Other ships on the ways include Commandant Teste, our large seaplane carrier, three light cruisers to take over some colonial duties, and three Glaive-class destroyers (with minelaying technology!). Should I build another seaplane carrier, or lean harder on the light forces?

In more general terms, at present, our destroyers are about 35 knots, our light cruisers and battlecruisers go 27 to 29 knots, and our battle line goes 22. Is it worth rebuilding the slower ships in the battle line (the Redoubtables, Requin) to get their speeds up to, say, 24 knots? Should I push for faster light forces?

Diplomacy

France is again a middle-tier naval power:



Germany has an edge on us if you count dreadnought ships in total. The US and the UK are both far ahead. Austria-Hungary, Italy, and Japan are clearly inferior.



Tensions are middling. Germany is rattling sabers again.

Haspen

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Re: Vive la France: Let's Play Rule the Waves 2
« Reply #85 on: April 04, 2020, 02:43:54 am »

I will say that seeing that British juggernaut was teh first time I was really concerned about enemy designs in this LP.

It looks hella scary.

Also another war with Germany, yissss. We shall sink ALL their ships!
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Re: Vive la France: Let's Play Rule the Waves 2
« Reply #86 on: April 04, 2020, 04:44:51 pm »

When do we get to the part where we blow up Austria? We have a certain famous painter we need to kill.

Austria is apparently full of far too friendly and nice people. I think they might have unloaded all their vileness into that one guy.
« Last Edit: April 04, 2020, 06:05:12 pm by bloop_bleep »
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Re: Vive la France: Let's Play Rule the Waves 2
« Reply #87 on: April 04, 2020, 07:09:36 pm »

I looked Mr. Lavoisier up, and he worked "with" Joseph Priestley to isolate and quality pure oxygen as an element, so we have them to thank for starting the path that would lead to the lifesaving ventilators that we have today, so thanks guys!

Perhaps now is the time to consider replacing our oldest dreadnoughts with newer models.  The cost of increasing their speed keeps going up, and aside from the counter-productive bulging, we can't increase their torpedo protection.  We have to achieve near parity with the Germans before we can consider scrapping however.  It should be possible to create a "budget" battleship that is better than our older dreadnoughts.  It would be hard to build cheaper than the Ocean series, as ideally the next ship will have heavier guns of the same number and greater torpedo protection and hence be heavier, the only place to potentially shave weight would be on belt and turret armor, which might not be a good idea.  Build an upgraded Ocean as your next battleship?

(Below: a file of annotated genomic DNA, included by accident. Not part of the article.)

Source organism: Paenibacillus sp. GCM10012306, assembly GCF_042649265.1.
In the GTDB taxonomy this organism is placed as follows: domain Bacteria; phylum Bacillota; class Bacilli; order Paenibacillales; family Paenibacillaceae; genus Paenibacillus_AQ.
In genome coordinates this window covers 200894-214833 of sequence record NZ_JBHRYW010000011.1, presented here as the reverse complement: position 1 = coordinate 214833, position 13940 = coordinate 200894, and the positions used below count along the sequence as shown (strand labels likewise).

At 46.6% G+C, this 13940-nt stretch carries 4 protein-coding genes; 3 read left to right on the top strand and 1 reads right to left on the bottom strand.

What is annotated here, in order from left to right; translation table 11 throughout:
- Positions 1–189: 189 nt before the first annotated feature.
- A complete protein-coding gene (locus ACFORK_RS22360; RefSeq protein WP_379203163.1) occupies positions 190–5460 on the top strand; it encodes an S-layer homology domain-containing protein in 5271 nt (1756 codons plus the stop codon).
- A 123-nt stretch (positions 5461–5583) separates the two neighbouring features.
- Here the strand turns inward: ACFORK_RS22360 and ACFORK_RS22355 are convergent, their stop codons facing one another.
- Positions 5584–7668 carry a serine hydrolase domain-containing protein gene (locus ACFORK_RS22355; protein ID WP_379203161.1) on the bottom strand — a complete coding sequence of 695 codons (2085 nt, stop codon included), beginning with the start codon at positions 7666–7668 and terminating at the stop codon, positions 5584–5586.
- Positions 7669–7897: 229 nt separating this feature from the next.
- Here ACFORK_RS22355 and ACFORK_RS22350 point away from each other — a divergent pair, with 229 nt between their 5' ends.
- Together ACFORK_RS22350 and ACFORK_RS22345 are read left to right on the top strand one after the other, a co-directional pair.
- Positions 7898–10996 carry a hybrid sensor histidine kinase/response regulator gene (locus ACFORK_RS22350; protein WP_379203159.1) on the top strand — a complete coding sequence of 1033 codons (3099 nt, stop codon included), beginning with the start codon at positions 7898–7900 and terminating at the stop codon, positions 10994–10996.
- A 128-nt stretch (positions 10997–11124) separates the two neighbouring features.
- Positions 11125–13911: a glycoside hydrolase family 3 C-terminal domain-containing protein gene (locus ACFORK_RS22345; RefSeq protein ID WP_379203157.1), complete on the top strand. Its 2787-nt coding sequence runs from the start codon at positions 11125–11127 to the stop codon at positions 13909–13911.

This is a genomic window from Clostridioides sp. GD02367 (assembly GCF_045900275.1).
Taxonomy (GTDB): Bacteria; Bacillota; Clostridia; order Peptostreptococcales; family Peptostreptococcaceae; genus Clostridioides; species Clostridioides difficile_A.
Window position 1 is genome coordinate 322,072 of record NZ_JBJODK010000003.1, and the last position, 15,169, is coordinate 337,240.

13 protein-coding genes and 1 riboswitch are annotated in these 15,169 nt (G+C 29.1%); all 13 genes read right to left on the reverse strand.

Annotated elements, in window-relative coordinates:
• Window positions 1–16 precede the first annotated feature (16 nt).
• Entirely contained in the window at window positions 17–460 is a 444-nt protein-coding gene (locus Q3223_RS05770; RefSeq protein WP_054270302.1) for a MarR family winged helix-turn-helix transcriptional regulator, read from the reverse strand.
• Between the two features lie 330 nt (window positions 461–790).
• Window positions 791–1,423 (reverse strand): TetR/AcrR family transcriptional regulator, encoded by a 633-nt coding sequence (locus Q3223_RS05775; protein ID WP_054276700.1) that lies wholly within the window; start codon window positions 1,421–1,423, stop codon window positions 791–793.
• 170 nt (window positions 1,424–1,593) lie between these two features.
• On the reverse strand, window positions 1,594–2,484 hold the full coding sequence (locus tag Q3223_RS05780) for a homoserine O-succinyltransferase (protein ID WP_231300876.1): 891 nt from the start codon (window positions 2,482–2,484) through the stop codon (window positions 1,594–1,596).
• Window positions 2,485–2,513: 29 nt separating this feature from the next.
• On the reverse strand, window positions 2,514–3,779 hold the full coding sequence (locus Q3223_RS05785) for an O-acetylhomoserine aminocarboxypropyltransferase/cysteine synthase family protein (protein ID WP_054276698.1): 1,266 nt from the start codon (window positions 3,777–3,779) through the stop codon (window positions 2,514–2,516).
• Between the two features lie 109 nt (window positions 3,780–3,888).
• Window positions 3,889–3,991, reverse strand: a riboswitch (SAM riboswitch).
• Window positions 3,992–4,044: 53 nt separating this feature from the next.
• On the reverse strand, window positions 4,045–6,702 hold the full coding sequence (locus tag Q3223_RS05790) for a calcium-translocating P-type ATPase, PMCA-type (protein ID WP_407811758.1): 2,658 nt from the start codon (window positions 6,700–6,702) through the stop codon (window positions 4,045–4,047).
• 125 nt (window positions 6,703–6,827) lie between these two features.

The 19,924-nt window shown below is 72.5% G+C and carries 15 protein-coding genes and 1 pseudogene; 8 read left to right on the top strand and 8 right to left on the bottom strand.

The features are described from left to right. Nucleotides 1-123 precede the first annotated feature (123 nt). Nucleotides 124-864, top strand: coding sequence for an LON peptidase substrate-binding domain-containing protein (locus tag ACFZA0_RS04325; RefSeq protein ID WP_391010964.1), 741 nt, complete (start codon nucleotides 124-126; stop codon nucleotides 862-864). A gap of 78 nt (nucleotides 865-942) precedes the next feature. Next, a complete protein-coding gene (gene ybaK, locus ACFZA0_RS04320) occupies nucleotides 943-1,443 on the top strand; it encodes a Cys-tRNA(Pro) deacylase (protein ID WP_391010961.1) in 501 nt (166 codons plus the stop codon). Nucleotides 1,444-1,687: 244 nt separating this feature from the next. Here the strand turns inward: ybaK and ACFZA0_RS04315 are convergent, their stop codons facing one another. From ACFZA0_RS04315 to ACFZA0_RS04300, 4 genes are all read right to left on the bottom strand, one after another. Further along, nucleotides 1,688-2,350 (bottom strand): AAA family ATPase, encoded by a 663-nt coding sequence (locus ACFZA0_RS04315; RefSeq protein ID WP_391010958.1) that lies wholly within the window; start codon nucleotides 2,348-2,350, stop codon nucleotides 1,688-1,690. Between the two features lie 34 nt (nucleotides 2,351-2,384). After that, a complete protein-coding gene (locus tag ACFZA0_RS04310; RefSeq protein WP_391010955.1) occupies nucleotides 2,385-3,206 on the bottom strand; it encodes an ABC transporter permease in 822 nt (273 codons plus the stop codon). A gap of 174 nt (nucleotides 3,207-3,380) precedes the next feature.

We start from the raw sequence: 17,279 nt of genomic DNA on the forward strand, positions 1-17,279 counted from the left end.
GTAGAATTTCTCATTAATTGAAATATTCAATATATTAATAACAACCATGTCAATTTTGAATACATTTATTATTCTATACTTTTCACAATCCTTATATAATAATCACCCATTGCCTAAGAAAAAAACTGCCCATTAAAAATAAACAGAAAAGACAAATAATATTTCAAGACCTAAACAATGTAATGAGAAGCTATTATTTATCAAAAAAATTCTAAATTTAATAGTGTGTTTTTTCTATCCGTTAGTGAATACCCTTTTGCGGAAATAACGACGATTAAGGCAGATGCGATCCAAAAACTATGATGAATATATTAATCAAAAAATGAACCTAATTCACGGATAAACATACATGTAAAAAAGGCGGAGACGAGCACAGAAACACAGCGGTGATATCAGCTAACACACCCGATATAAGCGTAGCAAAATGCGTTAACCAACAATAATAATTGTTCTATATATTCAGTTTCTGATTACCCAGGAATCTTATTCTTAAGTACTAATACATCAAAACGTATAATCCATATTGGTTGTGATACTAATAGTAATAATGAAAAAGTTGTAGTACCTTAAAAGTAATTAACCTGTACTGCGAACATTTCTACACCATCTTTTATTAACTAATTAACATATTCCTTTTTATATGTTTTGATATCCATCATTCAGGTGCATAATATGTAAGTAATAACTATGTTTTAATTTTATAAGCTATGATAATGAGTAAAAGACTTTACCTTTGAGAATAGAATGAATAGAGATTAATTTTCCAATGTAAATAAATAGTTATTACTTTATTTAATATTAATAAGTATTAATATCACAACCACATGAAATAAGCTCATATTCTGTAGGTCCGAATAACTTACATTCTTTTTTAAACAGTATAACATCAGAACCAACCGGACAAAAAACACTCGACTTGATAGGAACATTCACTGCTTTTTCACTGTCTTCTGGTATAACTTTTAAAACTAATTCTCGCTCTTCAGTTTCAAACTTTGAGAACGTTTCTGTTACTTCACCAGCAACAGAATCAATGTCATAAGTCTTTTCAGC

Once we have large dedicated aircraft carriers, we might be able to consider them dreadnought substitutes for calculations of optimal fleets.  But we are still early in aviation, so probably no more than 20% of that should be aircraft carriers for those calculations.
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Re: Vive la France: Let's Play Rule the Waves 2
« Reply #88 on: April 04, 2020, 09:29:04 pm »

The next Ocean is going to be even more similar to the existing Ocean than not—14" is still our largest caliber of quality-0 guns. I could go 16", but that would swell the class quite a bit in size, or require sacrificing armor (which I'd rather not do). It would be a derivative of the Ocean in the game's reckoning, in fact (developing a class of ship based on another class is cheaper than developing one whole-cloth), except that changing torpedo protection isn't on the list of approved derivative-class modifications.

I've had advice from several quarters to skip purpose-built aircraft carriers for now, but I'm of a mind to design one to about the same cost constraints as the Commandant Teste seaplane carrier, and build that as a scout-for-now-carrier-for-later.

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Re: Vive la France: Let's Play Rule the Waves 2
« Reply #89 on: April 05, 2020, 06:41:46 am »

Why is Germany so eager to get into another war with us, its like they want us to sink all their crappy boats again.